Meisner cast the startled novice in a bit role in a Yiddish play and then took him as a drama student. Mr. McQueen continued his studies with Uta Hagen and Herbert Berghof and then at the Actors' Studio. He appeared in summer stock productions of "Peg O' My Heart" with Margaret O'Brien and "The Member of the Wedding" with Ethel Waters. He toured in the national company of "Time Out for Ginger" with Melvin Douglas.

Mr. McQueen made his Broadway debut in 1956 with a role in "The Gep." Later that year, he won his first leading role, replacing Ben Gazzara in "A Hatful of Rain" and attracting favorable notice. During this period, he also acted frequently in New York based television shows and made his feature film debut as a bit player in "Somebody Up There Likes Me," directed by Robert Wise.

A decade later, Mr. McQueen won his only Academy Award nomination for his starring role in "The Sand Pebbles," also directed by Wise. Mr. McQueen and the star of "Somebody Up There Likes Me," Paul Newman, were destined to costar in "The Towering Inferno" many years later. nThey also came to share a notable enthusiasm for auto racing.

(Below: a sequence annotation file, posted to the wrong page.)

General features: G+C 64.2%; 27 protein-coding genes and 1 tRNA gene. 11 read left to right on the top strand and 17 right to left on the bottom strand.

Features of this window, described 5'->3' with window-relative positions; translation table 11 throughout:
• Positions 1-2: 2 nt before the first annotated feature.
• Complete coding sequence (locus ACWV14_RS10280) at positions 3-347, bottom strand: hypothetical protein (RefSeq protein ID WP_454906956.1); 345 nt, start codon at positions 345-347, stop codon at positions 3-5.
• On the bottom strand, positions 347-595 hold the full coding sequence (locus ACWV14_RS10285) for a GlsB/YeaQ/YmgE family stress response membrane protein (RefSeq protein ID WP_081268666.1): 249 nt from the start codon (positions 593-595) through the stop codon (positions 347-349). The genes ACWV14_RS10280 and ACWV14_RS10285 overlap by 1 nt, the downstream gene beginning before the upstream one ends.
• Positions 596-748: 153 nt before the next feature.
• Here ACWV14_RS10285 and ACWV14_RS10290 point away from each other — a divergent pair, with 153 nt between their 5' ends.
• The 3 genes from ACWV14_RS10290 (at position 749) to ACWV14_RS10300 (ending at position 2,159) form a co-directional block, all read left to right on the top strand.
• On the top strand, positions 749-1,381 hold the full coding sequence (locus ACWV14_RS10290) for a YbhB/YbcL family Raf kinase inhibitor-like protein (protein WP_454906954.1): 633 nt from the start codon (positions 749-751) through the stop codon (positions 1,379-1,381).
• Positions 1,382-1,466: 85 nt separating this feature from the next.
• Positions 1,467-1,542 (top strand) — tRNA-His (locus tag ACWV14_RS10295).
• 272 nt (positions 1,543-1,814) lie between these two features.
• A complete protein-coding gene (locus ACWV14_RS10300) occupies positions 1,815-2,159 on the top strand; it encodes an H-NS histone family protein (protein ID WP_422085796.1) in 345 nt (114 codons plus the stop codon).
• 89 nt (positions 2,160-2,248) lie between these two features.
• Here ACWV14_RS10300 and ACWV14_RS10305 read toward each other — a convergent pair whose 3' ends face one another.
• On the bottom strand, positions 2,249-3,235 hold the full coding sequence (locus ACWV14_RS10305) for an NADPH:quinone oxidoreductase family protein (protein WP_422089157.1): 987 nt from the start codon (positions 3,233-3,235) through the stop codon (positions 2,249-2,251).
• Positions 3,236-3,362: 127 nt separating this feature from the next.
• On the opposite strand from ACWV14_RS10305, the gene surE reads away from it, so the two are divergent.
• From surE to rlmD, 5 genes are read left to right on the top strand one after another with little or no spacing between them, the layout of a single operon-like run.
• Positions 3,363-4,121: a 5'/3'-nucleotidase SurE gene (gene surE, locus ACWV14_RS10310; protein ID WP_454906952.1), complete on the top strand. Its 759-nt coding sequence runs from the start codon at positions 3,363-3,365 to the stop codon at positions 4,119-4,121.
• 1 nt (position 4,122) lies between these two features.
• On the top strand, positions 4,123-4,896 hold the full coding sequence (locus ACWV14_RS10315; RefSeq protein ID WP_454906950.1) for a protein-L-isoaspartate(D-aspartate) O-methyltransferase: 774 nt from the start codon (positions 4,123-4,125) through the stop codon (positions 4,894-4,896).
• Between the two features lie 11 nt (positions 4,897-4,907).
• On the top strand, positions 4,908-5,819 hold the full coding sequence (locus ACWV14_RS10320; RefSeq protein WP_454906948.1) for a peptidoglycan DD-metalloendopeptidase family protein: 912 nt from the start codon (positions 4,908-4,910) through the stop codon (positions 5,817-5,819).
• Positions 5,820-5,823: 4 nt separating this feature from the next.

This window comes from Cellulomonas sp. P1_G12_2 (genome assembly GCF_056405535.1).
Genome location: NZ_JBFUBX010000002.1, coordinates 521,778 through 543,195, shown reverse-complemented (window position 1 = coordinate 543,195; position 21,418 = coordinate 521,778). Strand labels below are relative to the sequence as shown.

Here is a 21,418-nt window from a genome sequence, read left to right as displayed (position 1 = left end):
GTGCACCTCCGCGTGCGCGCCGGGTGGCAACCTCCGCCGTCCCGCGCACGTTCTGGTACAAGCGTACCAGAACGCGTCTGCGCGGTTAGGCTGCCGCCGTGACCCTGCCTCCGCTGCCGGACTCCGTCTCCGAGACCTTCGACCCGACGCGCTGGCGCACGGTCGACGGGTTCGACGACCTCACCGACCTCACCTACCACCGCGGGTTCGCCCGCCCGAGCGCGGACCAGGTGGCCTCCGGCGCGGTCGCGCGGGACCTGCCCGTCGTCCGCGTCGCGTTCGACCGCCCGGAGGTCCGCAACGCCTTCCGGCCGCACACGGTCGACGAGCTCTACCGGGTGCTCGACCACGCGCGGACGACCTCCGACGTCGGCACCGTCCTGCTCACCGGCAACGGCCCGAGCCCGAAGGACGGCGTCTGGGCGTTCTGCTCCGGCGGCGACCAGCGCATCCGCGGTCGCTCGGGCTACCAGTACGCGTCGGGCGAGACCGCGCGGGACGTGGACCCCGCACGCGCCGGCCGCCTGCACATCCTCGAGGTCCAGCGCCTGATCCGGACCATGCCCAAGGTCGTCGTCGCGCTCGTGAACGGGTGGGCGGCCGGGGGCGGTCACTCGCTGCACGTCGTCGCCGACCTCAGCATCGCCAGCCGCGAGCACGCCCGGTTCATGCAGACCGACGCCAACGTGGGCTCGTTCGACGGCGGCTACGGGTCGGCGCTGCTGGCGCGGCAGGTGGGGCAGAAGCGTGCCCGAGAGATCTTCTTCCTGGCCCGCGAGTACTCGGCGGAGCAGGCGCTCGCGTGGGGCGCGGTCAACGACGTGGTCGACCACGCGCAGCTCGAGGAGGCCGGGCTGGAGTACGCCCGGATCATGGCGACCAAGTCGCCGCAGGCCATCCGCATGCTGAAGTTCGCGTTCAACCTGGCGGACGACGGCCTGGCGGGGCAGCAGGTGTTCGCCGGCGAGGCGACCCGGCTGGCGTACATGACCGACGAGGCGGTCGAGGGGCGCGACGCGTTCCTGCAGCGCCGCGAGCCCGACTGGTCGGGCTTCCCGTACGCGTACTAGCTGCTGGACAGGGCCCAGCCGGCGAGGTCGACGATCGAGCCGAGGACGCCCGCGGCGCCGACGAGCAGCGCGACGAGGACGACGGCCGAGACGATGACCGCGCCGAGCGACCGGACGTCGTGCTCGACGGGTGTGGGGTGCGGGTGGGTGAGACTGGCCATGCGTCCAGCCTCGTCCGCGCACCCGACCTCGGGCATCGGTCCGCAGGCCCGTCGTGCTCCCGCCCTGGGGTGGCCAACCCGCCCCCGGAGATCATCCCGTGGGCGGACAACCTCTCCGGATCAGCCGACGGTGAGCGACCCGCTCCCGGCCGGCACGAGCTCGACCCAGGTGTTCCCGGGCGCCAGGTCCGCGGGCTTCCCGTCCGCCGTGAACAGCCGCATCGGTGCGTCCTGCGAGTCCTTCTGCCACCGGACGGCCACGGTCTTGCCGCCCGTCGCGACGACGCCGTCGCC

Mr. McQueen and his new bride, Neile Adams, went to Hollywood with high career hopes in 1957. A role as a laconic, steely-eyed bounty hunter in the television Western series "Trackdown," which starred Robert Culp, proved so striking that it secured Mr. McQueen a spin-off series of his own. pFor three years he played bounty hunter Josh Randall in a series called "Wanted -- Dead or Alive."

Mr. McQueen played leads in two minor features. "The Blob" and "The Great St. Louis Bank Robbery," and supporting roles in two others, "Never Love a Stranger" and "Never So Few," before landing his made-to-order assignment as the droll, expert second-in-command of "The Magnificent Seven," the rousing Western remake of Kurosawa's "Seven Samurai" that also had a lot to do with the careers of Charles Bronson, James Coburn and Robert Vaughn.